job hunt

August 1, 2014, by Beth Dawson

Graduate Job Hunt Procrastination: What’s the Cure?

Job hunt procrastination: a condition prevalent among recent graduates, characterised by a loss of motivation for finding and applying for a job. Those experiencing procrastination may go to extreme lengths to avoid job hunting, such as prolonged Googling of unrelated subjects and intensive periods of cat video viewing. 

We’ve dissected some of the common symptoms of job hunt aversion that you may be experiencing, to help you re-energise your graduate job search.

It feels like there’s no jobs in the area you that want to go into

When putting in a Google search or browsing large vacancy databases, it may seem like there’s nothing out there in the sector you’re interested in. However, you can find opportunities if you move away from the well-beaten track. Visit our types of jobs webpages to discover niche jobs boards for a host of careers, or search our My Career job database by sector area.

In some industries, such as the charity sector, opportunities may not be widely advertised. It will be worth thoroughly researching an organisation and crafting a well-tailored speculative application to send to them. If you’re not sure how to create an impressive speculative application, read our previous blog which contains lots of top tips or book an appointment with a member of our team who can offer advice and introduce you this application type.

You’re really indecisive about whether you want to apply for a position of not

The reason that you might be feeling ambivalent towards so many positions could be that you’re not sure what job you would like. Take some time to reflect about what you want in a position, what interests you and your strengths. You can also discuss your options with a member of our team, who may suggest a career area that you’ve never considered before.

You can also find tools to help you with this, like Prospects Planner, on our website. Watch our choosing your career video and read our graduate careers clinic blog post  to discover what our team have to say about exploring what you want to do after university.

There’s always something you’d rather do than fill in a job application

Job applications, especially online application forms can be quite long, however many employers use online systems that allow you to save your progress. So don’t let idea that you have to rule out a whole day put you off getting stuck in.

If you’re avoiding filling in applications because you’re not sure what employers want to see and how you can best sell yourself, see our A-Z of online applications and our website for advice to help you get started. Don’t risk missing the deadline because you’re nervous about submitting your application, get a friend or family member to look through your application, so they can spot any errors you might be concerned about not noticing.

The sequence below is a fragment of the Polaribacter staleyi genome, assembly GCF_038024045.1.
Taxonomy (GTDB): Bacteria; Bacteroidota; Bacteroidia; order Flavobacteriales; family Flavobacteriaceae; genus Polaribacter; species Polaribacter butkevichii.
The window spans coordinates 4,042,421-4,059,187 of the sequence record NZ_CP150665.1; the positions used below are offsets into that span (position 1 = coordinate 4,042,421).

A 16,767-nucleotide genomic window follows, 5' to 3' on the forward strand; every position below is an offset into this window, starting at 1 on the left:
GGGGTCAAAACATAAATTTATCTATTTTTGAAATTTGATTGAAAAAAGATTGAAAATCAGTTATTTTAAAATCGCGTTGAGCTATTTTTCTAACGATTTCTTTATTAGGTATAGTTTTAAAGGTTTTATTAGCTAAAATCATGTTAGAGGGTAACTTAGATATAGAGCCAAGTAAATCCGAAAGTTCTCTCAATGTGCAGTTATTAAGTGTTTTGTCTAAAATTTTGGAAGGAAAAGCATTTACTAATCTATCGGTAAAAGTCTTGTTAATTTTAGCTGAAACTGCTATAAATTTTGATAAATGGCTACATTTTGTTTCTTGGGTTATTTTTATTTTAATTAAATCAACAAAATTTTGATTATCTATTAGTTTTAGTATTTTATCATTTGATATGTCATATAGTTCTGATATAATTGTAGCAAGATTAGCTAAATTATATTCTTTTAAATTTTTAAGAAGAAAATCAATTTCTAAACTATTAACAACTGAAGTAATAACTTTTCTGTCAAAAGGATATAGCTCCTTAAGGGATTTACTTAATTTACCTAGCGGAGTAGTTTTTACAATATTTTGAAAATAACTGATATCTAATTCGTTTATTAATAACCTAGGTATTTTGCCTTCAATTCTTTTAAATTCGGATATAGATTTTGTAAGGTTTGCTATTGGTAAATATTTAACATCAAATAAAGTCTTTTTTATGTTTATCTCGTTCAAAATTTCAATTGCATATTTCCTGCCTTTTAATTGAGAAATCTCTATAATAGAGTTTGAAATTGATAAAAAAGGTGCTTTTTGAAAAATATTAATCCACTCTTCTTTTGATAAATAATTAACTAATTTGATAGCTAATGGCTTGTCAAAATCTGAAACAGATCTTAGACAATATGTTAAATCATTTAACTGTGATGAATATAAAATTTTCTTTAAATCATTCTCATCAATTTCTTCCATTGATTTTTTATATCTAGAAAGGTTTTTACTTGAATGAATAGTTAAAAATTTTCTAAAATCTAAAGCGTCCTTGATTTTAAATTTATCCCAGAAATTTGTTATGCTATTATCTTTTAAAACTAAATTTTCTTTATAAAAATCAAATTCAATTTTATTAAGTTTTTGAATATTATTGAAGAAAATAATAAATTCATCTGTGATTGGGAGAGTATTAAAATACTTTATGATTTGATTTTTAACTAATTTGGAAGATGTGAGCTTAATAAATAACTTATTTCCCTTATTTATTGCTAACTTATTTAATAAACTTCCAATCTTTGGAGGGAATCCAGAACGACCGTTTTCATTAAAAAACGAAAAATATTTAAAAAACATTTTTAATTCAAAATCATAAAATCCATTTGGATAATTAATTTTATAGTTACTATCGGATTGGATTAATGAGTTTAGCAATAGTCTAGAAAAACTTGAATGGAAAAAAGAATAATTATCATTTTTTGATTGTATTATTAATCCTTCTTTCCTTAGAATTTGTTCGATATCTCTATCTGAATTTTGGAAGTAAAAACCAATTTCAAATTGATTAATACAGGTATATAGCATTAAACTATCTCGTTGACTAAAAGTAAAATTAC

You go online for the job hunt, but end up on Facebook and Twitter

If distraction is a barrier for you, make sure you structure your job hunt. Use those skills you’ve honed through managing independent study: schedule time to look and apply for positions into your day and create a ‘to-do’ list of small, manageable tasks to help keep you focused.

If that doesn’t keep you from venturing onto social media, why not turn your news feed into a career researching and job seeking tool? Follow companies on Facebook and Twitter to stay up to date with their latest news, developments and opportunities. Also, make LinkedIn your new place to head for a social media fix. Unlike Facebook and Twitter, LinkedIn is designed for professional networking, through it you can research companies, connect with professionals and be the first to find out about vacancies. To really stand out on LinkedIn, follow our top tips.

You’re just planning on ‘getting away from it all’

Heading abroad is a great way to unwind after probably your most stressful time in education to date. If you’re planning on travelling for a long time or taking a gap year, you can develop skills that employers are eager to see such as forward planning, organisation and communication skills – if you choose to learn a bit of the local language.

However, make sure that you’re not travelling to avoid making a decision about your career and have useful experiences to draw upon when you do decide to enter the job market. When you get back from travelling we can help you to explain your experiences to an employer.

If this blog has motivated you to revive your graduate job hunt, you can also sign up for Jobs by Email. We send our top picks of the best jobs each week to you inbox – ideal if you’re about to graduate in 2018.  

Posted in Applying For JobsGraduate VacanciesPostgraduate Taught Students